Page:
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Summary

New York City is a union town, but our leaders don’t treat workers with the respect they deserve. Instead of fighting for higher wages, stronger benefits, and safer job sites, they have let let big business run roughshod over the workers who built this state and make it run. We need representatives who will stand up to management and protect and extend labor rights for all workers.

  • Require prevailing wages and union labor on any project that receives state aid.
  • Extend labor rights to every worker, including gig workers, regardless of immigration status or industry.
  • Discipline employers for wage theft, unsafe workplaces, and firing workers without just cause.
ystem that locks thousands of people out of stable employment, bars them from accessing public benefits, and banishes them from secure housing makes safe and stable communities impossible. Not only does it ravage the lives of those caught up in the system themselves, it impacts their friends, families, children, and neighbors as well.

She also recognized what all credible research demonstrates but which almost no district attorneys in the country will admit: that the best way to reduce crime and ensure safety is to provide people with employment, housing, education, and robust public services that enable them provide for themselves, their families, and their communities. Her vision for a district attorney’s office whose role was to ensure access to these necessities was a revolutionary approach in the fight for decarceration in New York.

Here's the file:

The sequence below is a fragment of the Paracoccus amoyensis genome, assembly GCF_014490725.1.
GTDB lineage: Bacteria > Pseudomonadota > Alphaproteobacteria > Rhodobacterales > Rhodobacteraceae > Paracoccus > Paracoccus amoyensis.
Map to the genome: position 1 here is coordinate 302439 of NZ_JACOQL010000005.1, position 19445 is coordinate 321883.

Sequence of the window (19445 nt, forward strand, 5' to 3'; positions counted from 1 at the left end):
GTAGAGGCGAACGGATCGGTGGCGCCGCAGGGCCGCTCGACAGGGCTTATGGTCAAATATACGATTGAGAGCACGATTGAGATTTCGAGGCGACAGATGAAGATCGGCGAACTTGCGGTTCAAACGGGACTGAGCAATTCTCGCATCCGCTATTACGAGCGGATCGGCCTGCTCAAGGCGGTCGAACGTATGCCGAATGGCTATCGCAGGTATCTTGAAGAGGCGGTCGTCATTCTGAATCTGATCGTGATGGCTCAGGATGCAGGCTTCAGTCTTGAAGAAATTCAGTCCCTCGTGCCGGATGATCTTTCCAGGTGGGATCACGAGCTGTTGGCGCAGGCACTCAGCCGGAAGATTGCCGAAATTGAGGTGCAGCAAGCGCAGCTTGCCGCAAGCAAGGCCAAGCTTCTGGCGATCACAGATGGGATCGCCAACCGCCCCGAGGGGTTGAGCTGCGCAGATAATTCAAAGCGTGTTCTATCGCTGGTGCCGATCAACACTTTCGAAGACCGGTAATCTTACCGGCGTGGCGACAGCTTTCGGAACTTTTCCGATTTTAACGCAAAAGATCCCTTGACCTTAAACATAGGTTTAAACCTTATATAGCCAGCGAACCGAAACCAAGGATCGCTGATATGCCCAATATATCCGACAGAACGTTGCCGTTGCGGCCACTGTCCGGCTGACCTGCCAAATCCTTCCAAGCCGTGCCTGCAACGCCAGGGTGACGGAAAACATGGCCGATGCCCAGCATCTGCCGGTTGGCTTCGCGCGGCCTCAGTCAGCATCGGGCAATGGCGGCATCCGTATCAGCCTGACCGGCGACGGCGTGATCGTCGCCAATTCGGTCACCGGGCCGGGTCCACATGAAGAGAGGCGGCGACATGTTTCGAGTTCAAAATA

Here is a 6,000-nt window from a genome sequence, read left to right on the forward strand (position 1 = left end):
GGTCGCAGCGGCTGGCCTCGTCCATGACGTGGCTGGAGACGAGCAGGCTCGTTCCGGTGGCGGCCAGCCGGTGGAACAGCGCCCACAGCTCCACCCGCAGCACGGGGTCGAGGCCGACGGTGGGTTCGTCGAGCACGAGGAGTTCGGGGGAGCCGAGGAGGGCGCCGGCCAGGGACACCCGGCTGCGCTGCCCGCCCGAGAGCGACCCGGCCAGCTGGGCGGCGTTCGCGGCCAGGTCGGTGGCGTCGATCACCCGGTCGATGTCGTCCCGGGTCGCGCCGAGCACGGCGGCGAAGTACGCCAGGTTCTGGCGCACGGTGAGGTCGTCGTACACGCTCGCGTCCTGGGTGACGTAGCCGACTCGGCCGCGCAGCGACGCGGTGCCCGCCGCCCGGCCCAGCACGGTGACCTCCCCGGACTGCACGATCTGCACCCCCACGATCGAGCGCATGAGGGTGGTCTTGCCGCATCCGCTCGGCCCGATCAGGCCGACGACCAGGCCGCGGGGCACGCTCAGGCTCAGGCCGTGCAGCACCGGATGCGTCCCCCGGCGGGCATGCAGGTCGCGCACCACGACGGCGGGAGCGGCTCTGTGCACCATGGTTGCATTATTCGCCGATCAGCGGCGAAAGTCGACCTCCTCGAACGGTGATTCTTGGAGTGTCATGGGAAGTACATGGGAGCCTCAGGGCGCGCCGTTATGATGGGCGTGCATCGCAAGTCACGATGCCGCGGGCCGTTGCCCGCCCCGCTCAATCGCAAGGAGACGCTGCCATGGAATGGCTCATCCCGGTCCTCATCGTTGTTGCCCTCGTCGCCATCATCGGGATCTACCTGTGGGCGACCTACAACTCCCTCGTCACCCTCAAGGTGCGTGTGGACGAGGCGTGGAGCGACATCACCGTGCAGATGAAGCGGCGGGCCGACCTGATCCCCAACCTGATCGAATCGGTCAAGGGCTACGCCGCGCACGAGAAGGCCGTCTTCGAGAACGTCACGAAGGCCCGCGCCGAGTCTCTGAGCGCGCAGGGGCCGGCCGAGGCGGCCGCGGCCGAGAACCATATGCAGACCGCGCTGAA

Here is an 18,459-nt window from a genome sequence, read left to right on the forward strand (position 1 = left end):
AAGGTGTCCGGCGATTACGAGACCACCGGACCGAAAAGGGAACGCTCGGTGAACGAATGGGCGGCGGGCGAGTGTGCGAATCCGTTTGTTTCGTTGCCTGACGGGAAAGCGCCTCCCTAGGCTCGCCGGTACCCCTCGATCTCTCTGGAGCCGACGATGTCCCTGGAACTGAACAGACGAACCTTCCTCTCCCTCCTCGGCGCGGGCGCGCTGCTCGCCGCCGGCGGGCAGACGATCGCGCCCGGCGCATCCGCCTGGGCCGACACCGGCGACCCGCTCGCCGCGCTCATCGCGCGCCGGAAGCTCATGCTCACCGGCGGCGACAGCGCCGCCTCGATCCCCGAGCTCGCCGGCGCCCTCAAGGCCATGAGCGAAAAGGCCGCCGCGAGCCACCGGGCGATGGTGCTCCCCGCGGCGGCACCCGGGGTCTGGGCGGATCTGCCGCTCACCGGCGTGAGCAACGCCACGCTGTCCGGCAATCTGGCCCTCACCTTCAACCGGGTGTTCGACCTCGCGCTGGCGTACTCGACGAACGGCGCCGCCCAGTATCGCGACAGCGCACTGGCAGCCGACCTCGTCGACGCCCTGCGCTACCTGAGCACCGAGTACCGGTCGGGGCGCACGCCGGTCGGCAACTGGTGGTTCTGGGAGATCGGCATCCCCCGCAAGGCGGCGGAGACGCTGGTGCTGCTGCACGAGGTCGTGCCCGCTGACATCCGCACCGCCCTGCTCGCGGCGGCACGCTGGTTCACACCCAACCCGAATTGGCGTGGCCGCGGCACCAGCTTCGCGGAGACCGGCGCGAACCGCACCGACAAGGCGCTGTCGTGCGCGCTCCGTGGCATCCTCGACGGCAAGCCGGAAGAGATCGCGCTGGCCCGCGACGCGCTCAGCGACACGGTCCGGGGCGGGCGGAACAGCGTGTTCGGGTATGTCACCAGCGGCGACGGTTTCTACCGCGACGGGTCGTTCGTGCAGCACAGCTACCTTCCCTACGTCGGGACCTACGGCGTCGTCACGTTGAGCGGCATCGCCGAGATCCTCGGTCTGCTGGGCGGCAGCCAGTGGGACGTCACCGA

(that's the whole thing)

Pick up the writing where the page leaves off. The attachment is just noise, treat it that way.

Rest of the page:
But this struggle isn’t limited to district attorneys’ offices. Although DAs exercise enormous discretion over how the law is implemented, they are bound by parameters set in Albany. They might use the tools they’re given in excessive, coercive, and arbitrary ways, but those tools are given to them by the state legislature, and the legislature can take them away. We intend to do just that.

As socialists, we believe that the people should not have to endure the violence and coercion of a market that regards all that’s necessary for a dignified life - or even bare survival - as commodities from which the poor and working class can be excluded if they can’t afford to pay. As socialists, we also believe that people should not have to endure the violence and coercion of a criminal-legal system that props up the exploitation of the market by surveilling, caging, and killing those fighting to survive under capitalism.

That’s why when we’re elected, we pledge to support existing decarceral legislation, including:

We also pledge to introduce new legislation to further the project of decarceration in New York by:

Finally, we pledge to abide by the principles articulated in the No New Jails Electoral Pledge.

We promise to fight the construction of new carceral facilities and advocate instead for investment in those communities that have been impacted by mass incarceration.

New York state spends more than $3 billion every year in maintaining a carceral system that exacerbates interpersonal violence and communal harm instead of preventing them. We will fight to divest from that system and invest in restorative justice instead.

Another world is possible, one where instead of consigning people to the violence of incarceration, we create space for them to heal and thrive. We’ll build that world together, starting right here in New York.